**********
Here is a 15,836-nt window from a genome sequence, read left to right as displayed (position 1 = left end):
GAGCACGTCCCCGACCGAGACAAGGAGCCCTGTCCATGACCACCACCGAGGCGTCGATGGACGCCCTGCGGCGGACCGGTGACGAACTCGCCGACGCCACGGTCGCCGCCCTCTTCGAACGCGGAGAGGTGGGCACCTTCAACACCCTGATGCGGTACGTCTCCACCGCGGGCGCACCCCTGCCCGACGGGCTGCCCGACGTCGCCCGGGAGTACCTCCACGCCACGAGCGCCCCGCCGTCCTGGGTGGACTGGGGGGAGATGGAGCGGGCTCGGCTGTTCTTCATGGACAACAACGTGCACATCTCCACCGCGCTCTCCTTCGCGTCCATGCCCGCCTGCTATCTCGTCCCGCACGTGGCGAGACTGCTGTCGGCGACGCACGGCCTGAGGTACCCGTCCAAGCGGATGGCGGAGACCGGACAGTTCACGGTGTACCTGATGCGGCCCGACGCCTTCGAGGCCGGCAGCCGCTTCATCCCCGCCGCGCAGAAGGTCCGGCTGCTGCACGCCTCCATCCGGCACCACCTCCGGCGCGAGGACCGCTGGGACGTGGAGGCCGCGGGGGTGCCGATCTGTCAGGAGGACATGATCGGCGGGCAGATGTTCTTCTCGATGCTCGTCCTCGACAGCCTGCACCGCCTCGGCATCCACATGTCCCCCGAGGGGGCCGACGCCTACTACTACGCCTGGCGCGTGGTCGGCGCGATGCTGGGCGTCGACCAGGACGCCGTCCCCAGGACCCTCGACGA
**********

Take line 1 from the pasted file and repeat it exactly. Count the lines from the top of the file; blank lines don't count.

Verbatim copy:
Here is a 15,836-nt window from a genome sequence, read left to right as displayed (position 1 = left end):